After 21 years of service, Natalie Vines was medically discharged from the military due to severe vision problems caused by two traumatic brain injuries. Thanks to UAB Eye Care treatment, Vines has seen his vision improve.
Written by: Satina Richardson
Media contact: Brianna Hoge
Natalie Vines joined the military in 1991. Over the years she has had multiple combat deployments all over the world. After postings in Texas, Washington and Haiti, she was deployed to Iraq in 2005 and 2009.
During her first tour in Baghdad, Iraq, Vines was injured by enemy mortar fire, causing traumatic brain injury. In 2009, while deployed to Mosul, Iraq, she suffered a second TBI, which resulted in a seizure disorder, severe migraines and vision problems. Most of his vision problems stemmed from the vestibular system, which includes parts of the inner ear and brain that process sensory information involved in controlling balance and eye movement. Because Vines’ balance was affected, his physical activity was limited.
After 21 years of service and many years of treatment for those injuries, Vines ended her military career when she medically retired from the military in 2013.
In 2019, Vines and her husband moved to Alabama, where her care was transferred to Birmingham Veterans Administration Medical Center. Due to her long-standing vision issues, she was referred to the University of Alabama at Birmingham Eye Care’s mTBEye clinic.
The mTBEye Clinic is a collaboration between Children’s of Alabama, UAB Medicine, and VA area hospitals that focuses on the consequences to the visual system following impact exposure.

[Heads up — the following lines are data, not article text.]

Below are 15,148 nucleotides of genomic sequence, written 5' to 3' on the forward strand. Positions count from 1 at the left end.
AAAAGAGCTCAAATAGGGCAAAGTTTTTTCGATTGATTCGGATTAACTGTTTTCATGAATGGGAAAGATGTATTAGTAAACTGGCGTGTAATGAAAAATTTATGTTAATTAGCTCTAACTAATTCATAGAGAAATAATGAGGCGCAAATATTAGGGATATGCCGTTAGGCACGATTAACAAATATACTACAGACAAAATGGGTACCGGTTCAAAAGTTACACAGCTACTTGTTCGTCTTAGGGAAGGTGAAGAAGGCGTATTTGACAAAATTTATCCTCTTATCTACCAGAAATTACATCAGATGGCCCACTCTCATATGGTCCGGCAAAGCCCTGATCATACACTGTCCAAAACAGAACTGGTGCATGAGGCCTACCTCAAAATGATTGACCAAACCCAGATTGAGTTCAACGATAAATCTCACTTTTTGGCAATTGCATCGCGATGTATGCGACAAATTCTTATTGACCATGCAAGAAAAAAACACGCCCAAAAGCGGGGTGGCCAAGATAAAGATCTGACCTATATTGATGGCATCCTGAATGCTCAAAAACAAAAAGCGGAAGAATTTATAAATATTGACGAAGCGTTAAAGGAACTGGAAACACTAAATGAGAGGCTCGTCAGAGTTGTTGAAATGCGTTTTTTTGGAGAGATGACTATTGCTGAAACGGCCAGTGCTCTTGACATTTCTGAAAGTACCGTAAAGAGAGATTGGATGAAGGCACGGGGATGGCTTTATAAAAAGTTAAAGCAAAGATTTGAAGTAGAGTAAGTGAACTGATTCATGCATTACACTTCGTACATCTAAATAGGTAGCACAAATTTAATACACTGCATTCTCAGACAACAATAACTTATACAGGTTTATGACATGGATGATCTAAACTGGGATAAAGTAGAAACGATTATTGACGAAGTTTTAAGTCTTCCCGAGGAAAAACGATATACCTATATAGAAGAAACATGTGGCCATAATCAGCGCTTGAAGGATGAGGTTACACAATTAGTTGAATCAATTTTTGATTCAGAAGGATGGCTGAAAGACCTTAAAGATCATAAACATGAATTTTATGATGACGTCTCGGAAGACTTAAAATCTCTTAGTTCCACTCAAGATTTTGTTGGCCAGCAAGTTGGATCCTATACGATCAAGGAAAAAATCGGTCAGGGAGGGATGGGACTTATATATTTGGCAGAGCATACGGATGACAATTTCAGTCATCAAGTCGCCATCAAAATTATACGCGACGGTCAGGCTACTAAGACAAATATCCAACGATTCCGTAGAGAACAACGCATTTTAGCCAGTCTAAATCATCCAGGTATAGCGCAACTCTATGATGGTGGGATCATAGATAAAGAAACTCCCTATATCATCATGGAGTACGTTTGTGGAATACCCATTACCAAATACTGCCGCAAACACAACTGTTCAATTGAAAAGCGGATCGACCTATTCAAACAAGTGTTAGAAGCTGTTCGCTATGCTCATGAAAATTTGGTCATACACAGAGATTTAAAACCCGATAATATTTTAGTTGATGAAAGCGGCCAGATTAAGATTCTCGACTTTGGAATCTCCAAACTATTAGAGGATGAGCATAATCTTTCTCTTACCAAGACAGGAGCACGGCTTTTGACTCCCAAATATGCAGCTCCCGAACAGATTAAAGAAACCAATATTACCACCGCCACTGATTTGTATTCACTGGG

“At UAB Eye Care, I received exceptional care,” Vines said. “They developed a team treatment approach to help my eyes recover from my battle injuries.”
According to Vines, UAB Eye Care directly and indirectly changed her life in positive ways.
Vines participated in vestibular-ocular reflex testing through UAB’s VOR Clinic. The advanced high-torque, high-speed rotary chair for vestibular assessment includes an integrated setup for visually-controlled oculomotor testing.
The VOR clinic allowed Vines’ care team to assess the effectiveness of his vestibular system with his vision after impact exposure. Vines’ eyes had to be retrained to work together and focus as a single unit. The clinic taught him exercises to do at home to stabilize his eye movements and prescribed him the right glasses to improve his balance.
“Throughout my care, my team provided me with tools to improve my balance and eye movements which ultimately allowed me to return to the physical activities I love, especially outdoor activities,” said said Vines. “The ophthalmologists and staff at UAB are the best I have ever worked with. They welcomed my medical assistance dog and me with open arms, and I feel appreciated, respected, and listened to.